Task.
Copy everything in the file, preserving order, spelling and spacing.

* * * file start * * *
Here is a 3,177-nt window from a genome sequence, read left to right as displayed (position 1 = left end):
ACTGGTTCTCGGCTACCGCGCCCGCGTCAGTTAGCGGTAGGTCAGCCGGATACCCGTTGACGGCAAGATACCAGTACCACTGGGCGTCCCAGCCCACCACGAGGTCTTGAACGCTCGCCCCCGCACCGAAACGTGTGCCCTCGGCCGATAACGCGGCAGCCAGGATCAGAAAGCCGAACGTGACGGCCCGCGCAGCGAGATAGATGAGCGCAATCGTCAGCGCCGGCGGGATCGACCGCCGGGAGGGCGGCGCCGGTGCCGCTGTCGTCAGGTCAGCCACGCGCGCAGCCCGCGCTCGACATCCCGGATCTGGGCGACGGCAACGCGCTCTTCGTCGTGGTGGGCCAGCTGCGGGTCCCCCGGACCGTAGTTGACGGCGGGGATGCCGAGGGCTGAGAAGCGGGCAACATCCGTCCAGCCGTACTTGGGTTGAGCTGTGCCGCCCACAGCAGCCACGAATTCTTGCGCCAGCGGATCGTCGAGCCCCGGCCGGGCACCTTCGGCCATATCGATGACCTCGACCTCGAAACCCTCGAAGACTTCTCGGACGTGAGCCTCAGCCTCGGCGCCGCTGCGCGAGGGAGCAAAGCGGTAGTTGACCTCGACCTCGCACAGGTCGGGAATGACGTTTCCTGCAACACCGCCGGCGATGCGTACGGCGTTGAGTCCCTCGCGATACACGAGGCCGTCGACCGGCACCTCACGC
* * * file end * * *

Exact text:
Here is a 3,177-nt window from a genome sequence, read left to right as displayed (position 1 = left end):
ACTGGTTCTCGGCTACCGCGCCCGCGTCAGTTAGCGGTAGGTCAGCCGGATACCCGTTGACGGCAAGATACCAGTACCACTGGGCGTCCCAGCCCACCACGAGGTCTTGAACGCTCGCCCCCGCACCGAAACGTGTGCCCTCGGCCGATAACGCGGCAGCCAGGATCAGAAAGCCGAACGTGACGGCCCGCGCAGCGAGATAGATGAGCGCAATCGTCAGCGCCGGCGGGATCGACCGCCGGGAGGGCGGCGCCGGTGCCGCTGTCGTCAGGTCAGCCACGCGCGCAGCCCGCGCTCGACATCCCGGATCTGGGCGACGGCAACGCGCTCTTCGTCGTGGTGGGCCAGCTGCGGGTCCCCCGGACCGTAGTTGACGGCGGGGATGCCGAGGGCTGAGAAGCGGGCAACATCCGTCCAGCCGTACTTGGGTTGAGCTGTGCCGCCCACAGCAGCCACGAATTCTTGCGCCAGCGGATCGTCGAGCCCCGGCCGGGCACCTTCGGCCATATCGATGACCTCGACCTCGAAACCCTCGAAGACTTCTCGGACGTGAGCCTCAGCCTCGGCGCCGCTGCGCGAGGGAGCAAAGCGGTAGTTGACCTCGACCTCGCACAGGTCGGGAATGACGTTTCCTGCAACACCGCCGGCGATGCGTACGGCGTTGAGTCCCTCGCGATACACGAGGCCGTCGACCGGCACCTCACGC